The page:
it is not my work to question
things. indeed, how could one of
so few answers dare to question?
i am only a maker of bluebooks
and i am tired.
ralph e. walker
Veterans Tableu
To the Editor:
TIME: May 8, 1948
PLACE: Courtroom of the Com-
mission on Veterans' Absence Re-
ports.
CHARACTERS: Judge; Twelve
jurymen, Eight accused Veterans
(in shackles.) prosecuting and de-
fense attorneys.
ACTION:
Judge: Gentlemen of the Jury,
have you reached a verdict?
Foreman: We have, Your Honor.
Judge: Will the prisoners please
rise. (Rattling of chains.) What
is your verdict, Mr. Foreman?
Foreman: We find the accused
veterans guilty, and recommend
no mercy.
Judge: (Pronouncing sentence.)
I sentence you eight convicted vet-
erans to solitary confinement on
bread and water for thirty days
with full ration every third day.
(Groans and rattling of chains.)
CURTAIN
-Lewis W. Towler
Qunotations
To the Editor:
AT APPROXIMATELY the same
time that Logan was rushing
his bill through Congress, putting
brass knuckles on the hand due
to be bitten by the loud-mouth it
would be feeding in 1947, Words-
worth was composing a few perti-
nent lines in rhyme for the
month's maternal guardian, Miss
Mintz. They were,
". ..Shall I call thee cuckoo
or but a windering voice?"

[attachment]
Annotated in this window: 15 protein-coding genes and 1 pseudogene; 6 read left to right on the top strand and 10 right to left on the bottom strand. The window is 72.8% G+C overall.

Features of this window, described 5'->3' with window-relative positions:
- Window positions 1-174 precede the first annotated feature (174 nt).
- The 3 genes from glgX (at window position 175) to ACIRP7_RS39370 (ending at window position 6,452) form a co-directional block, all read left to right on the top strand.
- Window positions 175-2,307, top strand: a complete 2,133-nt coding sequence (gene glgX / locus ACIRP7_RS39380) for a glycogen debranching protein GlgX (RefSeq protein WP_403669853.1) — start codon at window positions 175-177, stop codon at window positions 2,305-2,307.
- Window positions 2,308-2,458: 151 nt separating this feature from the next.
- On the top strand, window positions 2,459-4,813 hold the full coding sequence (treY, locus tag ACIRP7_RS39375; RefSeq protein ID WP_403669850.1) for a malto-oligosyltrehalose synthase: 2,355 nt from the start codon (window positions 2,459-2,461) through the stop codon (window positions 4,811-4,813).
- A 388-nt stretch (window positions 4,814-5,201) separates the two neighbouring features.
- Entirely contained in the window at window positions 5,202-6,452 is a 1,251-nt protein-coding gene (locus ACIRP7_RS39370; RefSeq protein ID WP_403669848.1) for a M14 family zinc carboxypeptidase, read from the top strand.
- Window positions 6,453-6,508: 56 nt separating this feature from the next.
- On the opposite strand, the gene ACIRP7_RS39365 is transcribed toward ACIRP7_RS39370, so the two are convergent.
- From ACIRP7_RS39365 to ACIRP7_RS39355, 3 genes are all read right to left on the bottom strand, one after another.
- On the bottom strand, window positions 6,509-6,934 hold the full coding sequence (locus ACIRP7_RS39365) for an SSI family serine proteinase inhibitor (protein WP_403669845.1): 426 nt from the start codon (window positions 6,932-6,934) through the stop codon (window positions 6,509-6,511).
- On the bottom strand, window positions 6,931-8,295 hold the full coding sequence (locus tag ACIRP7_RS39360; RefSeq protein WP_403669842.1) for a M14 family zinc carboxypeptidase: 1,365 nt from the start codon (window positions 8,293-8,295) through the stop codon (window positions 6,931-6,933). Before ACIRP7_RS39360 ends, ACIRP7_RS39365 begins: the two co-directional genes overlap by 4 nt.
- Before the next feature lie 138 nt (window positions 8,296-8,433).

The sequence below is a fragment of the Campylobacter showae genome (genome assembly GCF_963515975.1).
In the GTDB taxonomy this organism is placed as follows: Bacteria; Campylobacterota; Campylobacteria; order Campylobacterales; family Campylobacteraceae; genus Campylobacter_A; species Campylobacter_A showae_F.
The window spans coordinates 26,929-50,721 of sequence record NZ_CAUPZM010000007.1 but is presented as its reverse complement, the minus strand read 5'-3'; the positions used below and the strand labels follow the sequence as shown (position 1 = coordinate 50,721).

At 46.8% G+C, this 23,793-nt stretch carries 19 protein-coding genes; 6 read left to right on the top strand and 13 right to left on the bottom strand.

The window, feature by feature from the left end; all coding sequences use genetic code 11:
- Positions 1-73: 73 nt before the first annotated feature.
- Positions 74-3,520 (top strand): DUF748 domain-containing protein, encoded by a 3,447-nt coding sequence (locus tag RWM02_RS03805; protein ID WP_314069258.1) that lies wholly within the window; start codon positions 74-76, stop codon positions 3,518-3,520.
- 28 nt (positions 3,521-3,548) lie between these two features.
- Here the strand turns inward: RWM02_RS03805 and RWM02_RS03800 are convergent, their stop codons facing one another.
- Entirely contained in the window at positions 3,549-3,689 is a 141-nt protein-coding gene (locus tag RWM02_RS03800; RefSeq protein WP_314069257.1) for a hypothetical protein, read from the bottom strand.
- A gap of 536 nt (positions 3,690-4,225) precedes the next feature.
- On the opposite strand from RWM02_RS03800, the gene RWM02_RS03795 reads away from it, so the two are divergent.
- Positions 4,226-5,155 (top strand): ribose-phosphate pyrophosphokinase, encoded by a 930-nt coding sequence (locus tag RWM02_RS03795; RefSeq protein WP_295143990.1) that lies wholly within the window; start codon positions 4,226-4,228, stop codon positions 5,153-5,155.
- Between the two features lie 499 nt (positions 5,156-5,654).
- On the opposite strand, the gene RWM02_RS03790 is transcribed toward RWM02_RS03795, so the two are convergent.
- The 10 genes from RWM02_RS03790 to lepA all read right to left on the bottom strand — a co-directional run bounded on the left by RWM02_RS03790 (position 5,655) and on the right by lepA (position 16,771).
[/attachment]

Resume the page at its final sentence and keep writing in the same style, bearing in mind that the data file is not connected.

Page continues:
-B. W. Otto
Those who have the best knowl-
edge of our nuclear technology,
and the best appreciation of Rus-
sian science and engineering, give
from 3 to 15 years as the time the
Societ Union will need to acquire
its own atomic bombs. Even the
longest suggested term is much
too short to give us any comfort.
Those who preach that we have
only to tighten the secrecy around
our atomic laboratories and plants
to make us safe are the worst de-
ceivers of the American people and
traitors to American Security.
-Bulletin of the
Atomic Scientists

mt-r~-gau al-1

I

I

I

I

L-

'f

Thanks Lot, ut .. .
THE FAIR STATE OF OHIO seems to have
it in for us, possibly in retaliation for
last autumn's decisive defeat of O.S.U. Last
week, for instance, we learned that a Cin-
cinnati burlesque house was advertising
"Ann Arbor."
Latest rebuff is an announcement of a
mock UN meeting sponsored by the Univer-
sity of Toledo. It reads:
"The University of Michigan has been in-
vited to represent the U.S.S.R., Byelourussia
S.S.R. and Ukraine S.S.R. delegation . .
No, No Professor
A KINDRED SPIRIT informs us via post-